Machetes cut paths through the jungles and forest and destroy plants and habitats for animals AND for the Indigenous people living there. Some people illegally log in the jungles to get “red gold” for furniture and hardwood floors. Red gold is a tree that people cut down … it’s mahogany … and it’s worth a LOT of money!

People go in to the rainforests to take plants to make special medicines. If lots of people cut the trees or the plants for medicines it would take a long time for them to grow back. If we took ALL the plants that the Indigenous people have been using for hundreds of years they may not be able to survive living in the jungle. For example the tribes that paint themselves red with the annatto tree, which WE use as medicine. Maybe they even use it as STRONG bug repellent … because it CAN be used that way. There are a LOT of poisonous bugs in the jungle that could harm them. Maybe they won’t be able to survive if we take all the annatto trees.

We wonder:

  • How can people get into the jungle to cut down trees if it is illegal?
  • How can we make sure that EVERYONE’S needs are being met?
  • Can we use the plant DNA to make the medicine without the plant?

18 Responses to WHAT is a Voluntary No-Contact Tribe?

  1. jenna

    Hi Miss Renton

    Wow this a great blog post!
    I loved all the photos!

    You are great 🙂
    What are you doing on the weekend?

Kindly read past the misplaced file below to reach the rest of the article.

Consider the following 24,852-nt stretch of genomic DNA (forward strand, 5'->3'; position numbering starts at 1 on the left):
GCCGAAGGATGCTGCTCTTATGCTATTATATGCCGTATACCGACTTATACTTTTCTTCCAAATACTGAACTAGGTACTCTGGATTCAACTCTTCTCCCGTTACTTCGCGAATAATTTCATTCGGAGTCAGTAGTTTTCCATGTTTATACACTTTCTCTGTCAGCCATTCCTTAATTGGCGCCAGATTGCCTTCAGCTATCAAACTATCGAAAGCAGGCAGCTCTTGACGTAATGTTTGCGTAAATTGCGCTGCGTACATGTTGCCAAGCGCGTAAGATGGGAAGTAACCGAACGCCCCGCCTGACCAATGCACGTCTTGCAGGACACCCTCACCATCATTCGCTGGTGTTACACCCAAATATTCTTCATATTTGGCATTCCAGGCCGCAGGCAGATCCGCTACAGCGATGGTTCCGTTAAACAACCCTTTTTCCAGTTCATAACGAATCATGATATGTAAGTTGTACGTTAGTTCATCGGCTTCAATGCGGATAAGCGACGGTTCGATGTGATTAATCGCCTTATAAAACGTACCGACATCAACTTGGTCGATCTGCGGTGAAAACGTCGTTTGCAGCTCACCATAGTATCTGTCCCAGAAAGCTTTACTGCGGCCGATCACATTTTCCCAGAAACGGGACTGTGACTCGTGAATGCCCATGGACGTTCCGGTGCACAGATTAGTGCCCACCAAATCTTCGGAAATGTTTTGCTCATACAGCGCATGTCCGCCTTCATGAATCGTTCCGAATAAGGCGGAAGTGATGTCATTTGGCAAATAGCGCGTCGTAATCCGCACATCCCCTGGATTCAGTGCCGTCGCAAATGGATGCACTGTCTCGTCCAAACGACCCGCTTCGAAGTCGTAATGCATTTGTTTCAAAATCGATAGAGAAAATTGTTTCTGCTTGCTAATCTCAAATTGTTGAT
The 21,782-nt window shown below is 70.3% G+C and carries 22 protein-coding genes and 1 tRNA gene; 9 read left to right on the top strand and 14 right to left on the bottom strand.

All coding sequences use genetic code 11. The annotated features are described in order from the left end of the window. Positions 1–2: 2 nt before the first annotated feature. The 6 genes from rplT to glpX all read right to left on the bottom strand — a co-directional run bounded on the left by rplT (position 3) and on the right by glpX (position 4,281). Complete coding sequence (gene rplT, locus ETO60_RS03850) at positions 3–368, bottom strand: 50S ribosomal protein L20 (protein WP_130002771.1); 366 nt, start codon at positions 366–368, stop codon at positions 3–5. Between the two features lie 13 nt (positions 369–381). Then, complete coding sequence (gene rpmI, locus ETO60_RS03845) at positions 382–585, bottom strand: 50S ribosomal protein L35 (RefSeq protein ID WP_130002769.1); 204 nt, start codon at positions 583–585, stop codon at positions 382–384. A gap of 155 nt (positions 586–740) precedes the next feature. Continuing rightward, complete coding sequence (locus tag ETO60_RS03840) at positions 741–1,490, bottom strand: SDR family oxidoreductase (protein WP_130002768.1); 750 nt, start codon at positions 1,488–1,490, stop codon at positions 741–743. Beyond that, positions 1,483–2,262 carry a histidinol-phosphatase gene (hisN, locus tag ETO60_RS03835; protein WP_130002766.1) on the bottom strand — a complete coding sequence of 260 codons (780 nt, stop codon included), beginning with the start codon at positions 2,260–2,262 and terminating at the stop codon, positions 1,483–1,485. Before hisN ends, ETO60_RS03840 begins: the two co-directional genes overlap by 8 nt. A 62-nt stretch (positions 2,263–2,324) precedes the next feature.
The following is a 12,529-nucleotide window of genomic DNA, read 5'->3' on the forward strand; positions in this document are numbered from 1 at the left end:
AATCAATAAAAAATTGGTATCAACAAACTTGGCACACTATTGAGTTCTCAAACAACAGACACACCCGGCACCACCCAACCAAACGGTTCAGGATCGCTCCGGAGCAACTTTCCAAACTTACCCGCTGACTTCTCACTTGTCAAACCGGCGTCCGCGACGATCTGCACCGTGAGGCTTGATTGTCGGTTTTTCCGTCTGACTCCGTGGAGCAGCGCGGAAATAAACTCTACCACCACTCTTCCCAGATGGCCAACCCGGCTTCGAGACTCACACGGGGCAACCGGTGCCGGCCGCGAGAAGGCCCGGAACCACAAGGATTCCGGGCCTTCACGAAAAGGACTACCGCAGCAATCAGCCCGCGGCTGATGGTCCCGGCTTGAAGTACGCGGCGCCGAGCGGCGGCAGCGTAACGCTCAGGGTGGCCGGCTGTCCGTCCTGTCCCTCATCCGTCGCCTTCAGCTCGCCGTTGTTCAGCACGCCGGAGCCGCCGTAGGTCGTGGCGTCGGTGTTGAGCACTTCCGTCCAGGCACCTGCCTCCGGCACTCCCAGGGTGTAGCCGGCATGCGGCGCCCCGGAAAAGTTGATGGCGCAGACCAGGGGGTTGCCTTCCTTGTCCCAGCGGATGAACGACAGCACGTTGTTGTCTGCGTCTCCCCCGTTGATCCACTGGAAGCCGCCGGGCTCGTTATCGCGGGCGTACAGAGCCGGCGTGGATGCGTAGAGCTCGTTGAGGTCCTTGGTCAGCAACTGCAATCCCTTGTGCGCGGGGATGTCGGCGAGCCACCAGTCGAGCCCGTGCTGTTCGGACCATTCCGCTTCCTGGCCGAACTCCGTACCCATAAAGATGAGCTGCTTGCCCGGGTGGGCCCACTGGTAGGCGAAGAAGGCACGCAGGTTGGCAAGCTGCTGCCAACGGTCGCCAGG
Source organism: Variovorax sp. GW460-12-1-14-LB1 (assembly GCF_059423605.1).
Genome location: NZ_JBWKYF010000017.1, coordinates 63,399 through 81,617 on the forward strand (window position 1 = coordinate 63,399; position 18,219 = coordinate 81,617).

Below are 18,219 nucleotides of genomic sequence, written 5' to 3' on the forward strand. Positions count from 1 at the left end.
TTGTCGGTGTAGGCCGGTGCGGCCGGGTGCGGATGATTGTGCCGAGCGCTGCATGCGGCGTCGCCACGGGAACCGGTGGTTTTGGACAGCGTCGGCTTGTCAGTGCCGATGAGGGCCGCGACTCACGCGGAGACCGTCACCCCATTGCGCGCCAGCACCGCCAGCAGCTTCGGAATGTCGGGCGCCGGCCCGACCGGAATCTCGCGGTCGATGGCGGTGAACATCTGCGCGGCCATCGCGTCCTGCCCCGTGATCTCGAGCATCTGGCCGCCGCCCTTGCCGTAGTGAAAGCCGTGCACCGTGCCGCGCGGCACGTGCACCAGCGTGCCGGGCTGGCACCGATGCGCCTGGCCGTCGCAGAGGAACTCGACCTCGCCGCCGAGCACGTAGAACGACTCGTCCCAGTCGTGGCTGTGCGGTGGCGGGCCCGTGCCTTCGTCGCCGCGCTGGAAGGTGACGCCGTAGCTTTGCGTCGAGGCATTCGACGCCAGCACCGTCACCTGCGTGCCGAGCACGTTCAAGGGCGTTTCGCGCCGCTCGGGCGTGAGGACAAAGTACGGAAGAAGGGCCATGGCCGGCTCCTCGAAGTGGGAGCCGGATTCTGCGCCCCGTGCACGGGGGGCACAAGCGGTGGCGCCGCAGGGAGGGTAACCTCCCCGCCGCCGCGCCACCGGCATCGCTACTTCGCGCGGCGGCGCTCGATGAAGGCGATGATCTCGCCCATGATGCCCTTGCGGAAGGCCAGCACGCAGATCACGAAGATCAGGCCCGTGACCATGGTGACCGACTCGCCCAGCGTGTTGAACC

I have to go to my sister basketball game on Saturday 🙁 but it’s ok at the same time then go to my cousins 2 birthday party
    Then on Sunday I will see a football game!

    Hope you have a great weekend!:)

    Jenna:) <3

    • Laurie Renton

      Hi Jenna!

      I LOVE how passionate you are about this blog of ours! It makes me smile from ear to ear! I thought we made some pretty awesome discoveries about voluntary no-contact indigenous groups … and I loved our discussions! Ashli’s photos have really enhanced each of our blog posts – it is SO nice to be able to use photos taken by people we know, rather than having to rely on creative commons photos sometimes!

      Thank you for MAKING my day, Jenna! I feel the SAME way about YOU! It looks like we may have to spend PART of our weekend digging out from snow drifts! 😉 You sound like you have a VERY busy weekend ahead of you. I know how EXCITED you are for your cousin’s birthday party! I can’t wait to hear ALL about it!

      See you Monday, kiddo!

      Mrs. Renton 🙂

      • jenna

        Hi Miss Renton

        Did you know that when I left a comment first ( on this post ).

        My cousin birthday was great no not great AWSOME!
        He is now 2! He is so cute!! He is just learning how to talk so when we got to there house I said hi and he was like hi hi hi hi hi. Then I said are you cute and he said yes. Hours went by and we got ……… gift bags! We had cake and cupcakes and they were so good!